The role of manual simulation/games in learning

Williams, Laurence Glynn (2010) The role of manual simulation/games in learning. In: Engineering Education 2010 (EE2010) Conference Proceedings: Inspiring the Next Generation of Engineers. Advance HE, Loughborough, UK, pp. 1-3. ISBN 9781907632099

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The purpose of this workshop is for participants to reflect upon the role of manual simulations or games in developing learning activities. Participants will take part in a manual simulation to achieve some learning outcomes and will then discuss this approach and alternatives to achieving the same learning outcomes.

The purpose of this game is to introduce Optimised Production Technology (OPT) principles for scheduling and materials control in manufacturing systems. The game was initially designed as part of a 2 day course for British Aerospace in Materials Management and has subsequently been used with a wide variety of ages and ability levels, from schoolchildren aged 12/13 years through degree students to professionals in related areas.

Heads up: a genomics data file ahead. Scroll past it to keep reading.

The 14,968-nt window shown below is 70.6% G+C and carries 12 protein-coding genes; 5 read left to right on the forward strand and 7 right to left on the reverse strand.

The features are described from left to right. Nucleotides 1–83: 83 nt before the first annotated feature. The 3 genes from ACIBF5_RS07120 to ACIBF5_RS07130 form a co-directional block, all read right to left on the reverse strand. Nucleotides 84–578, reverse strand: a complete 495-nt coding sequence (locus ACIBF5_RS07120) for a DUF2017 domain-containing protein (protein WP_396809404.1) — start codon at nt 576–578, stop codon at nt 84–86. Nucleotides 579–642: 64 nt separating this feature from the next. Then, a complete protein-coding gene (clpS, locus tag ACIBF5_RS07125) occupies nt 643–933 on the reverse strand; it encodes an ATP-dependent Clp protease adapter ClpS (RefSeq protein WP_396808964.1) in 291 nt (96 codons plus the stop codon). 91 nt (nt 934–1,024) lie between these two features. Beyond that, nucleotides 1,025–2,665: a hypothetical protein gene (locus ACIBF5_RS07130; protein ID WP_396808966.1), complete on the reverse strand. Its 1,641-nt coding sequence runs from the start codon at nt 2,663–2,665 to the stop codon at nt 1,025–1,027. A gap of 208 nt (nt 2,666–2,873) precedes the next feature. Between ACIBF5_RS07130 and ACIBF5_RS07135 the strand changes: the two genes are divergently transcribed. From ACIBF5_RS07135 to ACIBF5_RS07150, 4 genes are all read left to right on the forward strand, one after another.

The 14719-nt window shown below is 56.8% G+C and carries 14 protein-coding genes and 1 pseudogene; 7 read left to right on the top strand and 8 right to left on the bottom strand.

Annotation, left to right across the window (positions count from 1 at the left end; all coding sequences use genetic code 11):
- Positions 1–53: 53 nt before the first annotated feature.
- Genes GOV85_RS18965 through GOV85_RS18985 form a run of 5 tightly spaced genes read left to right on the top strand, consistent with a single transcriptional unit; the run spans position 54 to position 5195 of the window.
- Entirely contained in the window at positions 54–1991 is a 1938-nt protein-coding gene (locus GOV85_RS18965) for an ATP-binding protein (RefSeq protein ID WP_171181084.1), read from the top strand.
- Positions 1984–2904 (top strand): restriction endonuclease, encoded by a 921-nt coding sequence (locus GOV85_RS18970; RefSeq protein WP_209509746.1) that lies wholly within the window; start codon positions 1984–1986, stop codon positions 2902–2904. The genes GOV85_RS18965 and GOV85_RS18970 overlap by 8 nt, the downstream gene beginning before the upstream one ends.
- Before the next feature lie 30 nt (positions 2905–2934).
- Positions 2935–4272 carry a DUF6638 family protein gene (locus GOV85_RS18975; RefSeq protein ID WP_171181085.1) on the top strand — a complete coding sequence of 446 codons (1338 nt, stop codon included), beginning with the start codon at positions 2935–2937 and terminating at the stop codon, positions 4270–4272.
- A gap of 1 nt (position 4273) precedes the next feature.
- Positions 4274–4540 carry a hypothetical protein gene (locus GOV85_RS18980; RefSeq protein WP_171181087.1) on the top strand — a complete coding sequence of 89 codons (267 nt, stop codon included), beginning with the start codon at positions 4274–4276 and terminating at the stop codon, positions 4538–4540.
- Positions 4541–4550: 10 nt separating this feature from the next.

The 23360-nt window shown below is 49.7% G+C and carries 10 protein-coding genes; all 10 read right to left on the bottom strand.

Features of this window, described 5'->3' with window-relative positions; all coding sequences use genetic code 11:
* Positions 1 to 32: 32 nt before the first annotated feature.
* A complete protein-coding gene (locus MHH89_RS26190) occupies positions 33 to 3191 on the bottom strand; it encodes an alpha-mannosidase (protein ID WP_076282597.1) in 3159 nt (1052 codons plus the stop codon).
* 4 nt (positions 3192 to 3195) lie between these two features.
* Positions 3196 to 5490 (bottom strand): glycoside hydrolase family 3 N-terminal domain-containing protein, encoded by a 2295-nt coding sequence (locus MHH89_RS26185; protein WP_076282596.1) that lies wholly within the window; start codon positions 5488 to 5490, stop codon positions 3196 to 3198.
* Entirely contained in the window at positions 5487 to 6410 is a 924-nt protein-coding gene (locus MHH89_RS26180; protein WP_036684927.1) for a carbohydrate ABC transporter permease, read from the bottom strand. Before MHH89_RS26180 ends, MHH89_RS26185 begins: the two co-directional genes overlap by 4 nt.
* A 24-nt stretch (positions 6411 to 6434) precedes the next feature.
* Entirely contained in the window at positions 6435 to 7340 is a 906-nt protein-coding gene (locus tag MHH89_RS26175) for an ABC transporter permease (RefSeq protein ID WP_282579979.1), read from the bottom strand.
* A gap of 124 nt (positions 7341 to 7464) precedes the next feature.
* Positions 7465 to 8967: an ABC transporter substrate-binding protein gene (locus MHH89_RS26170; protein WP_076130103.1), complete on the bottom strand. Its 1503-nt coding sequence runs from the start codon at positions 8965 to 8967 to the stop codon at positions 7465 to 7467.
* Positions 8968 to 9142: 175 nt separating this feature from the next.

The game is to run a production system for a period of time to make a profit. The ‘product’ is simply two pieces of folded paper stapled together in the general shape of an aeroplane. The processes and process routes are similarly straight forward so participants can quickly understand the requirements of the game, however making a profit is not always as easy. The OPT rules and other issues are brought out in the discussion and analysis of the system.

The same topic has been delivered using a variety of methods including traditional lecture, a shortened version of the game, computer based simulation game and various combinations of these. These experiences and the experience of participants will be discussed in groups ending with a plenary.

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